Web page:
A pig cannot easily be raised on your balcony, insects can. With their benefits, insects are one part of the solution to make currently inefficient industrial-scale production of meat obsolete.

Moreover, Unger’s hive can grow enough food to supply several meals a week, or around 200 and 500 grams of mealworms a week. Kitchen-style gadgets that people are using to grow vegetables do not match this kind of efficiency.

What About the Taste?

As mentioned previously, insects are eaten all over the world. And chefs have been getting creative and finding ways to make them tasty. A German company has also created a burger made from mealworms. In Mexico, there is a range of insects to choose from. The most popular are chapulines (grasshoppers). They’re nearly always doused in a mild chilli powder and lime juice. Meanwhile, in Cambodia, many people there enjoy eating deep-fried locusts. In Southeast Asia, it’s common to see all types of insects served as street food (I remember seeing heaps of fried crickets being sold in downtown Yangon, Myanmar). 

Can We Get Over the ‘Yuck Factor’?

Unger believes one of the main obstacles to widespread entomophagy is the ‘yuck factor’. But she thinks bugs just need some rebranding. After all, other foods have overcome bad reputations in the past, including sushi and tofu. So there will need to be a cultural shift if people are to accept insects as a healthy and sustainable part of nutrition.

Eating insects may be sustainable, morally preferable to consuming mammals, and even healthier than eating meat. But thinking rationally about insect-eating doesn’t mean that someone not used to insects as food will suddenly want to make them a regular part of their diet. The yuck factor – the immediate reaction of disgust – associated with eating insects can be an especially difficult barrier to overcome. This aversion towards insects as food exists for different reasons.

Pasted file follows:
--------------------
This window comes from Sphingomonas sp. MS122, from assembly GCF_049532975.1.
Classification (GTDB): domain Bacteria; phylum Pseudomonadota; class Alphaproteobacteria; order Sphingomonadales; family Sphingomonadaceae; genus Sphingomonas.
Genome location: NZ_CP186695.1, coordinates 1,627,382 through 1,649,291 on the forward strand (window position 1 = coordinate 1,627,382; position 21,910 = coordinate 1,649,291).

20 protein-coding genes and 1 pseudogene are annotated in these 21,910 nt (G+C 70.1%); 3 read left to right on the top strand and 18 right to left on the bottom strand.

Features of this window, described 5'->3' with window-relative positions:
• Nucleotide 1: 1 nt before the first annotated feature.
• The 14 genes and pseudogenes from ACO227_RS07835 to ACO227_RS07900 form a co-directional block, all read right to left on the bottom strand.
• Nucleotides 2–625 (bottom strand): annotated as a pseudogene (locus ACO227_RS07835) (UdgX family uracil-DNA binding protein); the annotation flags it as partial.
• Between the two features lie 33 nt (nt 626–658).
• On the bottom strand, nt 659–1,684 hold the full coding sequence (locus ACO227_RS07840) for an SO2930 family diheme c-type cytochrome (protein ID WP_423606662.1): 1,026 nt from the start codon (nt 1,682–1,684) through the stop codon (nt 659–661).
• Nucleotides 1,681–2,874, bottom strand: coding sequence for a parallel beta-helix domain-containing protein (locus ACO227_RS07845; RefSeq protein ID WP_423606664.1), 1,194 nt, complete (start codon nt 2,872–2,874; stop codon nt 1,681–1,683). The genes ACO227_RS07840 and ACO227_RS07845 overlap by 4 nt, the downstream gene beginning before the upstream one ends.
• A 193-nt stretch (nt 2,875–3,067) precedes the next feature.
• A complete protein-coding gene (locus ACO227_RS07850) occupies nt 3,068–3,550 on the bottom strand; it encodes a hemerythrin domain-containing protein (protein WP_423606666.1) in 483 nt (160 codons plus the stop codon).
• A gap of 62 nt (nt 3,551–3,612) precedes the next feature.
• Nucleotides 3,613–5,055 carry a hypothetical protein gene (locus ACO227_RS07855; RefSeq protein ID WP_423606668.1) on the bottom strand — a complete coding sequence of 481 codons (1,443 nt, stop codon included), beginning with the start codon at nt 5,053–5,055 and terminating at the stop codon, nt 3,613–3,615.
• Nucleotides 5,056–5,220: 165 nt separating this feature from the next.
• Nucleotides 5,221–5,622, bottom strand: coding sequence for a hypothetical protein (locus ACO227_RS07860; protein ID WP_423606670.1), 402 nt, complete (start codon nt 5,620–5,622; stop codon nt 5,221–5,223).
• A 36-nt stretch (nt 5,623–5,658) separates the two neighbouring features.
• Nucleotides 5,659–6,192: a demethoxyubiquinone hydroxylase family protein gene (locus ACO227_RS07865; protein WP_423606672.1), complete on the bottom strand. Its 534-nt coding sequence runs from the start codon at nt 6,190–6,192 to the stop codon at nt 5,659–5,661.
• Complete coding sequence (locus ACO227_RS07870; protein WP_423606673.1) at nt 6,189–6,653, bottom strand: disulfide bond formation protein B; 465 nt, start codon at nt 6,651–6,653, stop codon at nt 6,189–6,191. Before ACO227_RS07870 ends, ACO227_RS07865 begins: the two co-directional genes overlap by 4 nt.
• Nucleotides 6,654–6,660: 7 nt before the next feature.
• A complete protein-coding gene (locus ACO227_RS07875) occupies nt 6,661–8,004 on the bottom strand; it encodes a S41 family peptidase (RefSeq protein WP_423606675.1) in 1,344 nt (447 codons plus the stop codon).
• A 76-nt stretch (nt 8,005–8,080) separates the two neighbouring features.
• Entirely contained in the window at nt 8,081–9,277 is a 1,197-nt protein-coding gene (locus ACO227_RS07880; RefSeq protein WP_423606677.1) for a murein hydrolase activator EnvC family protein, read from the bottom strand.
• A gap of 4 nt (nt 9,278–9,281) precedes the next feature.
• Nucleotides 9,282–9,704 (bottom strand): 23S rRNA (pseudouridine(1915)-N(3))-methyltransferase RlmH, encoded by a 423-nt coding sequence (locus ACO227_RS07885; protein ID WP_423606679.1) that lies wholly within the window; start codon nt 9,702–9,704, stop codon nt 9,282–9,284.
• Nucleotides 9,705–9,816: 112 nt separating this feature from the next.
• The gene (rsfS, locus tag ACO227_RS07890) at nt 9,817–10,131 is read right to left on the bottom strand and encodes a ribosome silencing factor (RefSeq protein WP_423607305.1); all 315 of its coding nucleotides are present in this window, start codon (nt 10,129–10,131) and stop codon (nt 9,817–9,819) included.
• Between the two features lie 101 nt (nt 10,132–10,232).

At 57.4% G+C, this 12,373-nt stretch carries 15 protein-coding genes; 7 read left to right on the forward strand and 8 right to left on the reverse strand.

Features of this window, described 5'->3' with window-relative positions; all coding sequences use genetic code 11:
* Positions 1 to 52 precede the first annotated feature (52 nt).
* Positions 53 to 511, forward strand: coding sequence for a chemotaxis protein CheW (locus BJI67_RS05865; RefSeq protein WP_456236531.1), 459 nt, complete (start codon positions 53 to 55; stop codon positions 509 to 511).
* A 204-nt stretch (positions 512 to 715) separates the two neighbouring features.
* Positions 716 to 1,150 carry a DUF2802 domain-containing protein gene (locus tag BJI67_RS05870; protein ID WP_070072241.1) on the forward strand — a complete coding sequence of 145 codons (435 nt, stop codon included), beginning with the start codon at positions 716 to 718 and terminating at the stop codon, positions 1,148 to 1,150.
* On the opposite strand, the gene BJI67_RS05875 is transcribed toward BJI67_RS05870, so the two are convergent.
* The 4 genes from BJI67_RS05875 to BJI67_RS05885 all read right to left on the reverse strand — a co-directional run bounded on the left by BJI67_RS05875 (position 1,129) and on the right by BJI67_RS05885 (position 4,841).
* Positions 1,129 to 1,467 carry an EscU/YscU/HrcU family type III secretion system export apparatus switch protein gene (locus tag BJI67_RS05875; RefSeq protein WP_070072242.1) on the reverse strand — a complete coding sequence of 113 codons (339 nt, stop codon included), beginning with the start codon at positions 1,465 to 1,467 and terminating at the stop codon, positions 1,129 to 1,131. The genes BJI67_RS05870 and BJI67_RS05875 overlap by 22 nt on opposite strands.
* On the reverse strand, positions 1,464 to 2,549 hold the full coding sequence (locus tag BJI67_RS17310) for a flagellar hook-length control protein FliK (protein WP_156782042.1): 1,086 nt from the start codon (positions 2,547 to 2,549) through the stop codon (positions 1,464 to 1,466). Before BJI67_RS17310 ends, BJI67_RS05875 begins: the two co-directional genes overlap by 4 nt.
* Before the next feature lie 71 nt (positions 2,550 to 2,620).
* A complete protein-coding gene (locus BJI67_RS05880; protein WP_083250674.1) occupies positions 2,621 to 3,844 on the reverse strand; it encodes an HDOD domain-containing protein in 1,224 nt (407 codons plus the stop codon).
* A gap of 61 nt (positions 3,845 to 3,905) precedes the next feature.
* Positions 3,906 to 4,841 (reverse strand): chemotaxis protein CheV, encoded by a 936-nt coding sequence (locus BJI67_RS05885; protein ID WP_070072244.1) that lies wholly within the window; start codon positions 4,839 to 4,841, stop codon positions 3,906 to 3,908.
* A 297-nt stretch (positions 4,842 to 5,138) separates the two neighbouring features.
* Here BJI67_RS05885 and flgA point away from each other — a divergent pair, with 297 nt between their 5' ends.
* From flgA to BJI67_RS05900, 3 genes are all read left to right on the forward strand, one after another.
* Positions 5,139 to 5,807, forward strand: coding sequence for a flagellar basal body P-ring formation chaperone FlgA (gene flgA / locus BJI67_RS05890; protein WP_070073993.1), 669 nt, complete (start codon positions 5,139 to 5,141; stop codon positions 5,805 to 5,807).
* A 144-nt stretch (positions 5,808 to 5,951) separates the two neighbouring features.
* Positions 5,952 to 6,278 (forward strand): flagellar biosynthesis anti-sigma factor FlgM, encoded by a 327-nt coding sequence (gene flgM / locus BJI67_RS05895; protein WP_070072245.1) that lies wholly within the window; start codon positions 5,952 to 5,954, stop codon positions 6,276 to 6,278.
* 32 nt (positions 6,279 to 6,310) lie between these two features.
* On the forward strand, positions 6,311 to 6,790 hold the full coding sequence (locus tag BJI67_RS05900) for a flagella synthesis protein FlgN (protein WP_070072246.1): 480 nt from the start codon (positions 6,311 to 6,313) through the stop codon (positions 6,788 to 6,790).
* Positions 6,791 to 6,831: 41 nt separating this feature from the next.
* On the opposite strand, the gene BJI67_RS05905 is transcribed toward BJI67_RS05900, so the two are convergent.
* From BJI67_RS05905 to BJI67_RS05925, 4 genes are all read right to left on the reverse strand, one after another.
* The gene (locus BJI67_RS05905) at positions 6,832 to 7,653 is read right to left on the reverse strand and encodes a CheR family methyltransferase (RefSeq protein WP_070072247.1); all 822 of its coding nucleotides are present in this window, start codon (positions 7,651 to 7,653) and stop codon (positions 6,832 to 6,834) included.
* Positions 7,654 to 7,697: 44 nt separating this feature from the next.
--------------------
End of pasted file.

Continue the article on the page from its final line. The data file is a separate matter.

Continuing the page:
Firstly, entomophobia (the fear of insects) is a common phobia, as is food neophobia (the fear of trying new food) among children and older adults. It would be a challenge to get these types of people to switch over to consuming insects. Moreover, outside the context of actual phobias, fear and disgust reactions to insects are widespread, which may be partly biological (i.e. bugs can carry certain dangers) and partly cultural (we are brought up to find bugs gross). Yet however much our evolution or culture is to blame for our aversion towards bugs, this tendency can still be quite persistent. One way to get around this problem might be to focus on insect-based powders, such as cricket powder (or cricket flour) since these retain the nutritional quality of whole insects and can be easily included in all sorts of meals and snacks.

So will we all be eating insects in the future? Perhaps many more of us will be. But given that alternative, sustainable, and less harmful versions of meat are being produced (e.g. lab-grown meat and plant-based meat), these will likely be the more appealing option for non-insect-eaters. But you never know. Cultural attitudes do change. In the future, it may not be so shocking to see an insect burger sold alongside lab-grown and plant-based ones.